07 April 2020, The Tablet

Why more support is needed for this vital work helping the poorest in East Africa

Why more support is needed for this vital work helping the poorest in East Africa

In the cavernous chapel at St Mary’s University, Twickenham, on Sunday 15 March,  a small ceremony took place after Mass. It was a few days before the big lockdown and there should have been more well-wishers. Many regretfully felt it wrong to travel but those who live near were grateful this moment had not been indefinitely postponed. The occasion was the presentation of the Benemerenti Papal medal to Dr Kevin Cook for services to the Church, in particular services to the charity SHOCC.

Strawberry Hill Overseas and Community Concern, known as SHOCC, seeks to involve members of the university, staff as well as students, in tackling disadvantage and inequality and in helping others to help themselves. In keeping with St Mary’s reputation and strong suit in educating teachers, the main emphasis is on education.

SHOCC supports several projects in East Africa, projects chosen because appeals were received from managers who have already shown they understand the challenges and have a plan. It is also central to the mission to rely on trustworthy leaders who will make sure funds don’t go astray – not easy where extended families are needy and demanding. Many of the projects began through personal relationships and trustees continue to visit and encourage as well as sponsoring students to visit and work.

Projects include: Mtu wa Mbu, a small town on the way to Ngorngoro or Manyara National Parks in Tanzania’s Rift Valley – not usually a place visited by tourists for its own sake. For Father Peter Kway it is the heart of his vast parish stretching several hours’ drive on rough, dusty roads into Maasai-land. He needs a new primary school for the expanding numbers of young Tanzanians with no education on offer. He plans to build two classrooms a year as each new cohort grows up.

Visiting trustees saw just how crucial support can be when they visited a two-classroom embryo of a primary school some miles from Mtu Wa Mbu. We were told that the contributions the school had been receiving from Europe had dried up. High and dry indeed – after two years at school these children will be sent back to herding cows or maybe hoeing some meagre vegetable patch.

The Sisters of the Assumption, East African province, built a fine girls’ boarding school in sight of Mount Kilimanjaro in the north of Tanzania. It opened in 2011 as a two-form entry secondary school and by the time the second cohort reached form four, there was already a sixth form ready to open.

SHOCC has accompanied them on their journey and has helped to raise funds. And now as the sisters start to build a new school, SHOCC promises to be there. This time the challenge is even greater. When I first saw the 45-acre site they had bought in the arid centre of Tanzania, a fierce wind was blowing up the dry, sandy soil and there appeared to be nothing alive in sight – not a tree, not a green leaf, just huge rocks and a glint of sun occasionally catching distant metal roofs. It has been a slower start than in the richer north. Catholics are in the minority here and it is more difficult to find sponsors even though it is expected some Muslims will be happy to take up a place in the future.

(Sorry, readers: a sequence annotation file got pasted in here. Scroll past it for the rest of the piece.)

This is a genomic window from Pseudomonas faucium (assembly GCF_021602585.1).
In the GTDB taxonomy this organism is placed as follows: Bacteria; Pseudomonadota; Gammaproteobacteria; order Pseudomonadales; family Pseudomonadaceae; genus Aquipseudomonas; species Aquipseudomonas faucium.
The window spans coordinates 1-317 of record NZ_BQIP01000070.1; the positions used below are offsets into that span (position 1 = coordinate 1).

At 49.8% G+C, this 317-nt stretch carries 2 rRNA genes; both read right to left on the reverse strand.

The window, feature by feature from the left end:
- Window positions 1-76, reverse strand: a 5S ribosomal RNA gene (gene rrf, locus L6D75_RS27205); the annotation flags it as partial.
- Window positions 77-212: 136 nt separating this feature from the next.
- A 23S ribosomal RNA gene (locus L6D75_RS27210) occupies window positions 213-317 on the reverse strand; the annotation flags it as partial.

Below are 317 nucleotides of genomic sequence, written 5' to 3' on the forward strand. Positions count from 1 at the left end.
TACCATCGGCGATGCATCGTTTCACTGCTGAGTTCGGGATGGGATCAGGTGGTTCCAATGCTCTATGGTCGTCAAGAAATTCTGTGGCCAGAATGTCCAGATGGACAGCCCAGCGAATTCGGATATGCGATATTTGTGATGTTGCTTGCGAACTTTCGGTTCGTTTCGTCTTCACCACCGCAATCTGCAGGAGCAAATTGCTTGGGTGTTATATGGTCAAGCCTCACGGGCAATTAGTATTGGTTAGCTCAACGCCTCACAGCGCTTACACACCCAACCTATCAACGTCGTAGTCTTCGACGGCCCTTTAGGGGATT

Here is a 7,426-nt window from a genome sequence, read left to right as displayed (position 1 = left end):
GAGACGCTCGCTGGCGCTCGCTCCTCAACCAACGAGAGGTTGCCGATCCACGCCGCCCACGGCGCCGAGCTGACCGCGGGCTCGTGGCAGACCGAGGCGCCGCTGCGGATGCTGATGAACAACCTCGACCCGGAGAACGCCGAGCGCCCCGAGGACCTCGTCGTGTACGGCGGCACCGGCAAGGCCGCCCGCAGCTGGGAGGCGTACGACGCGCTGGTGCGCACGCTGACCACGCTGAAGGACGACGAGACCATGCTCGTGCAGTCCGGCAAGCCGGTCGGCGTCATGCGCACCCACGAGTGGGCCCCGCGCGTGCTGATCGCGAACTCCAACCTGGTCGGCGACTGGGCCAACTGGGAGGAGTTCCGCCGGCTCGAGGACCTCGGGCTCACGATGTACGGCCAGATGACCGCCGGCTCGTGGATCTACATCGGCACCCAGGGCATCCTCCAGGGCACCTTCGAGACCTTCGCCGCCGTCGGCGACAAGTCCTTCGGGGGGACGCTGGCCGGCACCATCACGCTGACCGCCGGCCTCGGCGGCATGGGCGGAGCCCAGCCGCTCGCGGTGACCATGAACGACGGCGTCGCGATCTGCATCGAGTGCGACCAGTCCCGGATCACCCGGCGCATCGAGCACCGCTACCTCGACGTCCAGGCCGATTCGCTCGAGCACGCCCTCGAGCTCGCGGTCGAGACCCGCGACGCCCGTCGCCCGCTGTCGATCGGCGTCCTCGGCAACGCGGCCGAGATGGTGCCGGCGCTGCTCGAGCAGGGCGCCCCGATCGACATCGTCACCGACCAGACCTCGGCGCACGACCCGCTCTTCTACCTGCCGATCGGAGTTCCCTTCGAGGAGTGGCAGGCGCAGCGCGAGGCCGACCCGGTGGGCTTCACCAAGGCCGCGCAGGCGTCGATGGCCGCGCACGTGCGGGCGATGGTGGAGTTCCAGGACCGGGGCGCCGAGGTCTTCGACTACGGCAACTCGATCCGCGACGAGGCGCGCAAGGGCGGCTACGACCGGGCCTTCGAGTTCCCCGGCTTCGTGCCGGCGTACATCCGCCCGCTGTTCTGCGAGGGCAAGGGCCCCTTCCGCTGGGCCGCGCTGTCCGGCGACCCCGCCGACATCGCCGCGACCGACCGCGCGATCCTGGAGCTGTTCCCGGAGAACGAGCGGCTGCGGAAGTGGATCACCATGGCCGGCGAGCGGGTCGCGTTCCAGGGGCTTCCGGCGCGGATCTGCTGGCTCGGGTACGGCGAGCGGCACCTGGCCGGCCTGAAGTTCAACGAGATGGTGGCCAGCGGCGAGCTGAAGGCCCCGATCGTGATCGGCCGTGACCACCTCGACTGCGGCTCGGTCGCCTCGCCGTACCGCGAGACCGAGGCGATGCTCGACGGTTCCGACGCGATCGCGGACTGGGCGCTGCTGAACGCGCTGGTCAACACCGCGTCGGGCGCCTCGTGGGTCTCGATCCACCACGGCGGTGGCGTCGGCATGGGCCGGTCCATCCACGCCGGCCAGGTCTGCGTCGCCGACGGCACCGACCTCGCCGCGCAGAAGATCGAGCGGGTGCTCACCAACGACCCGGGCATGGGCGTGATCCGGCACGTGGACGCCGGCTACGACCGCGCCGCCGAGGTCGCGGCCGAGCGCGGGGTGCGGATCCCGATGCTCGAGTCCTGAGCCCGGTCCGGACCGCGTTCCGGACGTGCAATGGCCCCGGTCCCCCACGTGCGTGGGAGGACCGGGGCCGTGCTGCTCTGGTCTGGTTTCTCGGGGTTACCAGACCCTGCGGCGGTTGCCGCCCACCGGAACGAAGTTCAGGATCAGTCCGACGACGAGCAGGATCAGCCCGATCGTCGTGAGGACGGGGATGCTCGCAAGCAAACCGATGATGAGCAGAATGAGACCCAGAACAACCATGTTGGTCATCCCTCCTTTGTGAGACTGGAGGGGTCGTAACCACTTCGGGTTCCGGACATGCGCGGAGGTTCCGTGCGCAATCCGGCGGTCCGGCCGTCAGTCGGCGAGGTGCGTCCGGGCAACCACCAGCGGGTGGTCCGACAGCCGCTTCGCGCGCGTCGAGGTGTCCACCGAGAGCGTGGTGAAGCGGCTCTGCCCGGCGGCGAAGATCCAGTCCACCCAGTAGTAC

A whole year elapsed before a sturdy metal fence was completed with an impressive gate and two bore holes began to provide beautiful, sweet-tasting water. Immediately young sisters took turns to plant tiny trees they had been given to grow a wind screen. They experimented with planting cassava watering every day. Local people crowd round in amazement to see flourishing crops on land that had always been barren except for some blackish, thorny scrub. All is now set to start building – bricks made and assembled on site, a team waiting to start work. Reliable financial support will be crucial.

A very different kind of project is particularly dear to Kevin. It is an AIDS support project, Proyecto Vida, in Guatemala. He will often be found there at Christmas keeping Sister Dee company and reporting on the wonderful work she does with people rejected by their communities. They learn skills and support the project with bee-keeping and farming an adjacent plot of land where they grow enough vegetables to make an income at the local market. Long ago a student at St Mary’s, Sister Dee has kept in touch with Kevin through many difficult times. She remains dedicated, energetic and cheerful and of all the requests received by SHOCC, trustees recognise hers would be the most impossible to refuse – even when the kitty seems to be empty.

This year it feels as though SHOCC has come of age in a very special way. A papal medal for Kevin recognises his tireless efforts to secure the venture as a registered charity and then to steer it to maturity. Monsignor Rod Strange paid tribute to his generosity and dedication as he pinned the medal on its gold and white ribbon to Kevin’s lapel. It is an honour richly deserved.

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